I have been reviewing a lot of my early drawings, which look like shit compared to later efforts. So I have been re-drawing some of the early concepts. Funnily enough since Argentina is the first Navy in my Solarium AU (my offsite AU) those are the drawings I started on. Argentina in this AU is solely fixed on taking and holding Las Malvinas from the hated British. The mass extinction of the High Seas Fleet does not take place and those ships not retained by Germany as a buffer against Communist Russia, are sold through the Allied War Reparations Commission. Argentina is a good customer. The later Argentine ships are home built with German technical assistance. Germanys way of getting around some of the Versailles restrictions. I also transplant a lot of disaffected German Naval staff/workers who were unemployed - starving in the early 1920's. These staff help build all of the Argentine infrastructure to build ships.
The first Argentinian carrier is a conversion from a liner. The ex-German Columbus bought from the AWRC. Converted in Germany 1921-27.
The ships conversion was completed in 1928, then the ship was rebuilt in 1938-39, once the first of the 9 de Julio class is completed.
The second class was a pair of carriers built around a generic BB/CV hull type. 9 of the hulls were to be built, 5 as BB's 4 as CV's. Eventually only 2 CV's were completed.
Oldest large units in the fleet, the two ex-Helgoland class ships supplied two major needs for the fleet. Twin turrets removed and recycled. Harbour support ships to take and hold Port Stanley.
The next two classes were the battle fleet ships to escort the original strike convoy and then the follow up supply convoys. High speed was not required but good AA capability was.
The last of the ex-German sourced battleships were the two ex-Kaiser class. Taken in hand at Bahia Blanca the two ships were converted to battle-raiders. When compared to the Deutschland type, these two ships took the concept through to another level.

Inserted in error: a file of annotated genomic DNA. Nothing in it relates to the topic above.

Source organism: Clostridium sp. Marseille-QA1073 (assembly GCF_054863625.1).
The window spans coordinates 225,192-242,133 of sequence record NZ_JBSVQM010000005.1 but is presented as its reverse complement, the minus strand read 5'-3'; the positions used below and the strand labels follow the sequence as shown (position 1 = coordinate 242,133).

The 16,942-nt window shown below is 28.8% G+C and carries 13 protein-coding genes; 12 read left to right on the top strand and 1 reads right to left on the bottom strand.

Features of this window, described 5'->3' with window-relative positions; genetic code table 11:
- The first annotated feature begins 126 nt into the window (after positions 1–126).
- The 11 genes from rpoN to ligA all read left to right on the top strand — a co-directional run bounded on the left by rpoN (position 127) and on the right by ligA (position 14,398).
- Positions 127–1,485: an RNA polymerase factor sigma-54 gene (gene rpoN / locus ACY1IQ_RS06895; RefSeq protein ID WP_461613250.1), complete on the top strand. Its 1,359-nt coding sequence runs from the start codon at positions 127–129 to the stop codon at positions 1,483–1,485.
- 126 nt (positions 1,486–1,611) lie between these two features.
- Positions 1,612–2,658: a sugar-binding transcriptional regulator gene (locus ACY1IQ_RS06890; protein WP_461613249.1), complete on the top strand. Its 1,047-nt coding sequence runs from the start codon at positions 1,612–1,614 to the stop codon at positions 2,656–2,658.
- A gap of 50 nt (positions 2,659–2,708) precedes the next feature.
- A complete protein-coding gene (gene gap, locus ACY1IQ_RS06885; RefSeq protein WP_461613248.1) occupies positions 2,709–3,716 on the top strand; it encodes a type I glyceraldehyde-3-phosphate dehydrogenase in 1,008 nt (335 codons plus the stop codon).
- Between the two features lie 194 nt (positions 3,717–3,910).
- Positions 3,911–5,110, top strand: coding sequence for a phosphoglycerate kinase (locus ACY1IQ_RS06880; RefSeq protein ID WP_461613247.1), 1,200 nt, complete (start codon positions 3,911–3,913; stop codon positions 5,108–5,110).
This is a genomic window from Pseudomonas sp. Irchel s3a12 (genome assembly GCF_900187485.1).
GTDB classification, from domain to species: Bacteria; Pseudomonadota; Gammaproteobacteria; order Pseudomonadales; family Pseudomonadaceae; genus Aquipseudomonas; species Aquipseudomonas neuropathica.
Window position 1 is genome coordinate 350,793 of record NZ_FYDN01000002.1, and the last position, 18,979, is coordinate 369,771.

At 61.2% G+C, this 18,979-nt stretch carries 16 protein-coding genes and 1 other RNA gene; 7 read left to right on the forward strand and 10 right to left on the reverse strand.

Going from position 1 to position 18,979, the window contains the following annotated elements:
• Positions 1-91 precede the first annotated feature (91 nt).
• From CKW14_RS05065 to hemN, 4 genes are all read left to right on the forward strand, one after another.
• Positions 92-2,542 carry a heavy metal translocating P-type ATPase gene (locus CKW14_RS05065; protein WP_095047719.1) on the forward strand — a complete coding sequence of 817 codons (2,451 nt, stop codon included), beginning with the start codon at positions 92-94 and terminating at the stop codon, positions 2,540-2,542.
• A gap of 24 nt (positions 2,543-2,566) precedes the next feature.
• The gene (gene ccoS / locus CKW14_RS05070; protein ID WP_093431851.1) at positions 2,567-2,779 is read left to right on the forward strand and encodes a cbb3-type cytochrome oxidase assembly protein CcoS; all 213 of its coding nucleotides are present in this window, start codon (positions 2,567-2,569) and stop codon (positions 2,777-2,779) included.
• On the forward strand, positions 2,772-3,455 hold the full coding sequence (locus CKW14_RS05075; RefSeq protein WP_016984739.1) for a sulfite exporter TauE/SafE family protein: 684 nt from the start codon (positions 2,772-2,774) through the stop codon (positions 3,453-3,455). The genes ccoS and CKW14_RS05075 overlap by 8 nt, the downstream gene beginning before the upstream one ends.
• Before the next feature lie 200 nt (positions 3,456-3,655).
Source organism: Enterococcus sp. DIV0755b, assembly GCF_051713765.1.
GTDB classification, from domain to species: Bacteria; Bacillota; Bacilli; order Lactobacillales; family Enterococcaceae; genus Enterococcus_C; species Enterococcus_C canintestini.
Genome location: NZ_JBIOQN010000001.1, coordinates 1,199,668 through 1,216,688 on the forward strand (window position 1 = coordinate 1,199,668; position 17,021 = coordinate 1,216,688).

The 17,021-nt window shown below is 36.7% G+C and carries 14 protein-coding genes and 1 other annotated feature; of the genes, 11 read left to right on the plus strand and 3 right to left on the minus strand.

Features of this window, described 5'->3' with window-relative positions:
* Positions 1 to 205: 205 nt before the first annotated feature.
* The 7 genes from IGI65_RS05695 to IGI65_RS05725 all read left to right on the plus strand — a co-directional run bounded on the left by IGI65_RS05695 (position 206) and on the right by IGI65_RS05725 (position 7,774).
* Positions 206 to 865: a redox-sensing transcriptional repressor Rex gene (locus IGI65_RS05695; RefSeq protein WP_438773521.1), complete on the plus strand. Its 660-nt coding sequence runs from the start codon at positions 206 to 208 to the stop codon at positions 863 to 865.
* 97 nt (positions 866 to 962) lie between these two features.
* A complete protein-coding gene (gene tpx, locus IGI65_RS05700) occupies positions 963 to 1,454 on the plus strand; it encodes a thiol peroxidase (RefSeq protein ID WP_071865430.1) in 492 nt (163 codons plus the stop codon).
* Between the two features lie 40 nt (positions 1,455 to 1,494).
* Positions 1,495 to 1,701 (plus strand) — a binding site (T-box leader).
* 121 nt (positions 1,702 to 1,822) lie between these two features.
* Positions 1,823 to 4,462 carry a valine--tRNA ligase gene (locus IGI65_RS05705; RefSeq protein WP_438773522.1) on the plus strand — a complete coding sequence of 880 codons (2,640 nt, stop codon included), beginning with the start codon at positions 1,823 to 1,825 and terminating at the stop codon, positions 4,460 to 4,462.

The next three classes were built during the 1920's-1930's. The first was a pair of coast defence battleships sourced from the US. The next pair were also sourced from the US as Argentina was still gearing up to build capital ships. Cruisers were the largest ships built through to 1934. It was the production of thick armoured steel plate that was the problem. Until Argentina could produce their own, cruisers were it. Some of these drawings have appeared before but these are new versions drawn for Argentina,
The last two drawings are the first home produced large warships. While only armed with 8x12" these ships are as much of a match for the other South American dreadnoughts.
There were not many of the German battlecruisers left and Argentina bought the Von der Tann and Derfflinger. The Von der Tann was used as a trials and training ship and had the privilege of carrying and landing the Assault Marine Company that took and held Port Stanley.
The eight Argentine heavy cruisers were the major warships being built through the 1930's.
The second class was built with a 10 gun broadside but in 5 turrets in the Japanese manner rather than the mixed turret US manner. They proved very cramped in service. Too much crammed in.
Lastly is a flush deck cruiser with three triple turrets. Very well balanced.
Light and Minelaying cruisers, destroyers and minor vessels to come at a later date.